Giant Eruption at Bali Volcano Could Unleash Global Cooling at Scale Unseen for Decades

Mount Agung on the Indonesian island of Bali, as seen on September 28. Bay Ismoyo/AFP/Getty Images

In late September, MAGMA Indonesia, the country's volcano monitoring service, spotted a serious uptick in seismic activity at Mt. Agung. And that volcano has a history: When it erupted in 1963, it killed more than 1,000 people and erupted powerfully enough to cool the planet by up to a full degree Fahrenheit. So when the ground around the mountain started shaking again, scientists across disciplines wanted to see if the same sort of Earth-cooling eruption would happen again.

"The problem with Agung is we can't tell if this is actually certainly going to erupt," said volcanologist Janine Krippner, who has been monitoring the situation from the U.S. "This volcano hasn't stopped. Whether that will continue to go and actually produce an eruption, I'm throwing my hands up in the air with that one."

Eruptions simply aren't that predictable. But if Agung does erupt and in a manner similar to its last eruption, climate scientists will also be ready and watching. That's because the impact of volcanic eruptions on climate is one of the biggest weaknesses in current climate models—unsurprisingly, since there haven't been a whole lot of eruptions large enough to affect climate during the era of satellites.

That means that we didn't have very good observations of previous climate-changing eruptions, Flavio Lehner, a climate scientist at the National Center for Atmospheric Research, told Newsweekthe 1991 eruption at Mt. Pinatubo is the most recent such event, and that technology was all more than 26 years old. (For context, the Hubble Space Telescope had launched just the year before.) Today, there's a fleet of satellites monitoring a whole range of atmospheric characteristics.

But most of the time, those satellites don't have anything big to watch. "Every day there is a volcano erupting somewhere, somehow, but a lot of those are not as explosive," Lehner said. For an eruption to affect climate, it has to shoot aerosols—tiny particles that can seed clouds, which reflect sunlight away from Earth—into the highest layer of the atmosphere, where they can migrate away from the volcano that created them. "As soon as it rains, a lot of these [aerosols] get washed out, they are not able to spread globally." No global spread, no climate impact.

Whether or not an eruption will manage to put aerosols in the upper atmosphere depends on characteristics of the volcano itself, and particularly of its magma—thicker magma builds up more pressure, making for a more explosive eruption. But magma is changing all the time, and scientists don't have a way to monitor those changes as they happen, said Krippner. "You need a big enough eruption to get it high enough," she said. "You also need the right kind of gases."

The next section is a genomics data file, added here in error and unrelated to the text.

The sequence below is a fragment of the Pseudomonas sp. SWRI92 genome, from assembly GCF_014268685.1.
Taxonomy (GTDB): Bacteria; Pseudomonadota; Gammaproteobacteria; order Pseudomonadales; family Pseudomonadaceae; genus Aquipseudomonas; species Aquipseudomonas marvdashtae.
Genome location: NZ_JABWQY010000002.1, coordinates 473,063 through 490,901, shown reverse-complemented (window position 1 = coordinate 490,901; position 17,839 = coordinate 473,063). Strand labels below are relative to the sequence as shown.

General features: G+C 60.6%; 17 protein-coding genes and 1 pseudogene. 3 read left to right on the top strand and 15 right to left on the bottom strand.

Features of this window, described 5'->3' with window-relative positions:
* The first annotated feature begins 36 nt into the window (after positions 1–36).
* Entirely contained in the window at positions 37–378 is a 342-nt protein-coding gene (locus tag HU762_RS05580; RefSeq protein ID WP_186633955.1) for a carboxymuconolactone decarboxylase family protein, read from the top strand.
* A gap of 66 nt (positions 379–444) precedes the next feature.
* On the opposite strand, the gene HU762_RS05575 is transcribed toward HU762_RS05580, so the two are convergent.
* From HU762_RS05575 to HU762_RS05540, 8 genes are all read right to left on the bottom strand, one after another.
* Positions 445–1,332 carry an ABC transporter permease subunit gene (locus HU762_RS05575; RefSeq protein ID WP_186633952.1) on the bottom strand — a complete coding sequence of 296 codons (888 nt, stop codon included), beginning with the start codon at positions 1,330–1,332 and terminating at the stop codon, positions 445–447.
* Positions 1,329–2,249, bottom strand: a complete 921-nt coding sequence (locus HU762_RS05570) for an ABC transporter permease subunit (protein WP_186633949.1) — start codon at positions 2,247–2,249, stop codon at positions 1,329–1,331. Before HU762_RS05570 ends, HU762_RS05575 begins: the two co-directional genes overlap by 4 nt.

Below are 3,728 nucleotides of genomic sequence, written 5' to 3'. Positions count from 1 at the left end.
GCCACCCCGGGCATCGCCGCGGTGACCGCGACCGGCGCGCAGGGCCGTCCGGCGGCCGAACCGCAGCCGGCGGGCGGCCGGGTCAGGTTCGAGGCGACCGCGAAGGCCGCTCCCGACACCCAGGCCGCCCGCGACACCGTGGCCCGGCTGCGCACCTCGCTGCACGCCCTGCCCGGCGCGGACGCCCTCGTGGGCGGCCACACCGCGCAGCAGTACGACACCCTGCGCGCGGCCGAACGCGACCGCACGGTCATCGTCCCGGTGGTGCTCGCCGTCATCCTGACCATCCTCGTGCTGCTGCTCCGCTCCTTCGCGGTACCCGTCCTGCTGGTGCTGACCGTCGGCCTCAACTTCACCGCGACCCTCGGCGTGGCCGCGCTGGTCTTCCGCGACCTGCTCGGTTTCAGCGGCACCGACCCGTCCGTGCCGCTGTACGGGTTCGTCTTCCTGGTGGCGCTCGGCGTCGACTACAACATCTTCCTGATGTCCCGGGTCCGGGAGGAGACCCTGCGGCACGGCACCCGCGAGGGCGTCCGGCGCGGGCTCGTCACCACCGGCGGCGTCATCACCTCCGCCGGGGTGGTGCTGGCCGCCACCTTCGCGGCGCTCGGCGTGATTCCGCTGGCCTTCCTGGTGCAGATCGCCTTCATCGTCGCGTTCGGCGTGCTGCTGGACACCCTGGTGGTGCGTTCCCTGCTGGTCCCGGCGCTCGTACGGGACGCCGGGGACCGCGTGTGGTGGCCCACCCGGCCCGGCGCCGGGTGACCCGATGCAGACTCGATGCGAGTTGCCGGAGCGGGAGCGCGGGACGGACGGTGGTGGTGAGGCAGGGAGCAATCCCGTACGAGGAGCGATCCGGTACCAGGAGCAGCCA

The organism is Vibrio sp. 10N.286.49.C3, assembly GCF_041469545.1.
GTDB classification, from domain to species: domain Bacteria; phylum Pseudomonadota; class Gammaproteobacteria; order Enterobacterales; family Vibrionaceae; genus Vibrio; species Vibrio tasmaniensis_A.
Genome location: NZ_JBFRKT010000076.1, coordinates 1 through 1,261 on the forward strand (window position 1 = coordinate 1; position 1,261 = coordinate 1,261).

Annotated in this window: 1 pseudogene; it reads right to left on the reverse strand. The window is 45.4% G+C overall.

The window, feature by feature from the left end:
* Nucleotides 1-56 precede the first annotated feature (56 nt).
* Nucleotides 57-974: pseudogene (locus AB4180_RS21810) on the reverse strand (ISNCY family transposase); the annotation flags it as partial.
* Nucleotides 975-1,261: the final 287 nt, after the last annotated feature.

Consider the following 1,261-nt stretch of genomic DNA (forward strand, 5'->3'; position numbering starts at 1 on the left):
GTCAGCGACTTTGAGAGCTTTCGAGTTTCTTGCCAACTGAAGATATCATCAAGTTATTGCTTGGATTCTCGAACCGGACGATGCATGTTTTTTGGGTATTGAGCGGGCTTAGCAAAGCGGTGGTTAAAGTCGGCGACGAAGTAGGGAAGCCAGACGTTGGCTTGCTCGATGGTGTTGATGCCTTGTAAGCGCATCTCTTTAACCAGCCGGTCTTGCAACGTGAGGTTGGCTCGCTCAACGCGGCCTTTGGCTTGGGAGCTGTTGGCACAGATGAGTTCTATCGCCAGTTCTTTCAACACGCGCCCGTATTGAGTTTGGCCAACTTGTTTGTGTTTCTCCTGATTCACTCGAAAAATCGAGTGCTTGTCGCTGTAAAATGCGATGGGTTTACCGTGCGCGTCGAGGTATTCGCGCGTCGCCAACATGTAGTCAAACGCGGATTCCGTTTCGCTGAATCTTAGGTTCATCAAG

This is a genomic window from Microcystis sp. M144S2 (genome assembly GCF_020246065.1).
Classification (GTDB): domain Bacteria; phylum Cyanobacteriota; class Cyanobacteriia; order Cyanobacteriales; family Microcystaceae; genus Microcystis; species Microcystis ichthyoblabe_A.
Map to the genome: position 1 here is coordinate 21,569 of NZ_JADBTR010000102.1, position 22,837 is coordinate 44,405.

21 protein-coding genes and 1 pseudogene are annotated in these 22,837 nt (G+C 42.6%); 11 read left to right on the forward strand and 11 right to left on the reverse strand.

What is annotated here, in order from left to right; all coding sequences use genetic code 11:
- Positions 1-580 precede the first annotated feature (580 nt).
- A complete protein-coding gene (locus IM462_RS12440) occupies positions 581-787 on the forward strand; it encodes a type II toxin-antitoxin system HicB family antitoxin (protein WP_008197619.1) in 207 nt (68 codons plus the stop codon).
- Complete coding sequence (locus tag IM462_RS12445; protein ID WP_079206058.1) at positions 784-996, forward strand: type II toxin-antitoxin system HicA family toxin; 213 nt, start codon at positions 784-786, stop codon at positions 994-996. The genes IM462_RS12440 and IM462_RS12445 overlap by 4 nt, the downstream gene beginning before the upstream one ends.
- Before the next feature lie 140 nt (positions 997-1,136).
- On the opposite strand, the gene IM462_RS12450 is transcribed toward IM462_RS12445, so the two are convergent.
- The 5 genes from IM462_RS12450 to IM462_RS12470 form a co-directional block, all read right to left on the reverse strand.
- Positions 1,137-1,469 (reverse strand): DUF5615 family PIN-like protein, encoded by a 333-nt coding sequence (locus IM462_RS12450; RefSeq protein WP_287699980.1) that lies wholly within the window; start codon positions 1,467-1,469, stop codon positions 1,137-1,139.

And what impact those aerosols will have on climate once they get to the upper atmosphere varies too, Lehner added. One particularly important factor is what phase of the El Nino/La Nina cycle the planet is in when the volcano erupts. During an El Nino phase, the Pacific Ocean is warmer than usual, and during a La Nina phase, it's cooler than usual.

Right now, climate scientists think we may be entering a La Nina phase, which adds to their interest in Mt. Agung. "All these three eruptions [Agung in 1963, El Chichon in 1982 and Pinatubo in 1991], big ones we've seen in the last 50 or 60 years, they all occurred during an El Nino, so they all cooled a little less than they could have," Lehner said.

Ocean temperature cycles and volcanic eruptions are linked because the upper layers of the ocean are a key place to spot climate change in action: It's where additional heat from climate change is lurking, and if a highly explosive volcano were to erupt, it's where scientists would go looking for its cooling signature.

And a new study in Nature Communications argues that ocean role could be a problem in the future. The paper examined the giant eruption at Mt. Tambora in 1815, which created a "year without a summer" because of its climate impact, and a similarly large hypothetical eruption in 2085. The team found that a future eruption could have a greater climate impact because the layers of the ocean might mix less, making them more vulnerable to large swings based on what's happening around the world.

Predictions and past eruptions aside, because of the uncertainty about how an eruption would play out, the only way to truly know what will happen at Mt. Agung is to keep watching. Even the best science can't solve that right now. "If anyone's gonna know, they are going to know," Krippner said of Indonesia's volcano-monitoring team. "Knowing what the magma is going to do in the future is just an incredibly big ask."